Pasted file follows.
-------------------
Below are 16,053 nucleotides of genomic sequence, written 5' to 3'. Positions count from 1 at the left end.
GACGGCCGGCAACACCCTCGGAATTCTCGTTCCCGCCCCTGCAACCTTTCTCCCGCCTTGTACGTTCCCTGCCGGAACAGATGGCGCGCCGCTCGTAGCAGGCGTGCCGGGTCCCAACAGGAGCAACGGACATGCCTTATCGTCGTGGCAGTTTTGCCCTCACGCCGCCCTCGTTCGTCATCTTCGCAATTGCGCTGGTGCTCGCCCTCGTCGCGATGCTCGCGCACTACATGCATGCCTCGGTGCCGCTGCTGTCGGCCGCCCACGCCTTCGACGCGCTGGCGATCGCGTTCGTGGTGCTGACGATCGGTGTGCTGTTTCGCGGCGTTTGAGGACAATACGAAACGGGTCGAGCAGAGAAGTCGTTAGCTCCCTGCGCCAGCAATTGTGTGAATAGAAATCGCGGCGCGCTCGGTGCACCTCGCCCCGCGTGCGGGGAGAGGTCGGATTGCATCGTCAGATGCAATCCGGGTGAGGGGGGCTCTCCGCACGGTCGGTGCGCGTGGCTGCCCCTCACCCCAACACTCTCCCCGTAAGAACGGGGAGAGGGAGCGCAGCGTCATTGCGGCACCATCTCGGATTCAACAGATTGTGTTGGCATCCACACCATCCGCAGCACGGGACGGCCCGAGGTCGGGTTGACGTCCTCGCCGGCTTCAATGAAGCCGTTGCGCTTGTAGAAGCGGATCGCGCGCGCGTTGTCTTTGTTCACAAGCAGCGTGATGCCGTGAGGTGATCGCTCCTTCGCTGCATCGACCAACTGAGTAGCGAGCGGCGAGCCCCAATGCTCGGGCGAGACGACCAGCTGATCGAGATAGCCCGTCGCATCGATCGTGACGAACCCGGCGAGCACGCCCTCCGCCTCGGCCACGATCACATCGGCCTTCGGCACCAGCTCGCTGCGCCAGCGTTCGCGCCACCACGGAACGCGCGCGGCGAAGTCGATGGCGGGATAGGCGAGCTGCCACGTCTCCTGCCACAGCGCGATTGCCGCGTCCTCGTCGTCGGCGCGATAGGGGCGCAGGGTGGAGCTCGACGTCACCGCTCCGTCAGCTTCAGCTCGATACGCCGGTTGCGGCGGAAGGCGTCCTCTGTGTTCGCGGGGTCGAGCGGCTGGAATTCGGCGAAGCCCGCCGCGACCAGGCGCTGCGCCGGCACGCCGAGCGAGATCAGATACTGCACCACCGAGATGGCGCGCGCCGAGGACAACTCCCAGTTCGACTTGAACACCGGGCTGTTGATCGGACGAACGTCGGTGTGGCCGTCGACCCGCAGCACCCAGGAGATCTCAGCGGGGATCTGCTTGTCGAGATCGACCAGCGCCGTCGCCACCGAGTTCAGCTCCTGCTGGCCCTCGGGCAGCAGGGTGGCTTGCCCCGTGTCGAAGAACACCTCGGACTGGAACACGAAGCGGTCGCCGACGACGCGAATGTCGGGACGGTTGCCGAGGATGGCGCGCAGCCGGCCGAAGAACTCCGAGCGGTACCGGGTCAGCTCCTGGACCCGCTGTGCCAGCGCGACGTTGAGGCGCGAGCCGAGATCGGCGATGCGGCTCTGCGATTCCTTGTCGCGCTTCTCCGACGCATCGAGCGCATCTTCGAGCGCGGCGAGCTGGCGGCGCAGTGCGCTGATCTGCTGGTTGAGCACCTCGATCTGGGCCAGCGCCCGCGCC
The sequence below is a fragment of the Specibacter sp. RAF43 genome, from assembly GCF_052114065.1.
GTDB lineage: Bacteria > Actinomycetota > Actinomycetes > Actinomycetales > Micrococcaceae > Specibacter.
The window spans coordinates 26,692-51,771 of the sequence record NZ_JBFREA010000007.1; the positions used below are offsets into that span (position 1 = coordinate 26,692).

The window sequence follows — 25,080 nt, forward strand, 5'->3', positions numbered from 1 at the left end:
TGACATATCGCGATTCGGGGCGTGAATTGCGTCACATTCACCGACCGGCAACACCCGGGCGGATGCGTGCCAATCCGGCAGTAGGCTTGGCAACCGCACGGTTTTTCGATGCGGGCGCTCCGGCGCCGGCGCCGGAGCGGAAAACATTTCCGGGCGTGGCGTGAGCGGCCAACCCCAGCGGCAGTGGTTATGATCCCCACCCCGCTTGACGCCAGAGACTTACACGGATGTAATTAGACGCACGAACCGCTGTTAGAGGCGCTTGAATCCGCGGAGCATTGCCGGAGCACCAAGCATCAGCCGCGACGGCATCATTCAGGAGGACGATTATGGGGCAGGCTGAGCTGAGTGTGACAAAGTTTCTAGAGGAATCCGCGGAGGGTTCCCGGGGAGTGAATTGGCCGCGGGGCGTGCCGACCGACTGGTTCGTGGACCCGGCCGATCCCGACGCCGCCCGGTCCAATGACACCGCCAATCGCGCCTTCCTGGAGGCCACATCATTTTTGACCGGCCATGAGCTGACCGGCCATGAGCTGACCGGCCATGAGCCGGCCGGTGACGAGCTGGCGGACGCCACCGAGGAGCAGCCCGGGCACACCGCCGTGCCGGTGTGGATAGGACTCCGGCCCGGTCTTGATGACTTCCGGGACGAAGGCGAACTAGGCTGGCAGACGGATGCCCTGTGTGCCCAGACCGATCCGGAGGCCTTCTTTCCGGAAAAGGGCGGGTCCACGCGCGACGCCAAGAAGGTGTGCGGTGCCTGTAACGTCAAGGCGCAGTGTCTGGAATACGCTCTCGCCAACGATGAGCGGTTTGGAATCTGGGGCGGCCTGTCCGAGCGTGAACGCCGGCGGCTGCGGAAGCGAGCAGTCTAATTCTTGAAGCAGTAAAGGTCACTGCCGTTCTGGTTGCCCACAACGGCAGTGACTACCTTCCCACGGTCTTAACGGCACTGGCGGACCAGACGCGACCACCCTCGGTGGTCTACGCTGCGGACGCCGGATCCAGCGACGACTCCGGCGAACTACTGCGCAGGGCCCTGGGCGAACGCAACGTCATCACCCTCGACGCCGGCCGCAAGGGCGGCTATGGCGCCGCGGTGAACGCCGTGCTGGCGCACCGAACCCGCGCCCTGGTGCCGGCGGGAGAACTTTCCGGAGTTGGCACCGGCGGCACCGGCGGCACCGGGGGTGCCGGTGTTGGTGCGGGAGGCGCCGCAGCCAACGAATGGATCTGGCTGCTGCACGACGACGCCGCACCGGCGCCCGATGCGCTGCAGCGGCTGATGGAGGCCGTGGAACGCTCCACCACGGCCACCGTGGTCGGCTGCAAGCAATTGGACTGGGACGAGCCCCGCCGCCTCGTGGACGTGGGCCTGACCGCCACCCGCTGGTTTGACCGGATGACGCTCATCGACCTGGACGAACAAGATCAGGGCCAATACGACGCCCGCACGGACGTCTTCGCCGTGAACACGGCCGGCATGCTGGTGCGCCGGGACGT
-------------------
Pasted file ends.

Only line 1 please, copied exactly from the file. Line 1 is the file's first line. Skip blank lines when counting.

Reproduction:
Below are 16,053 nucleotides of genomic sequence, written 5' to 3'. Positions count from 1 at the left end.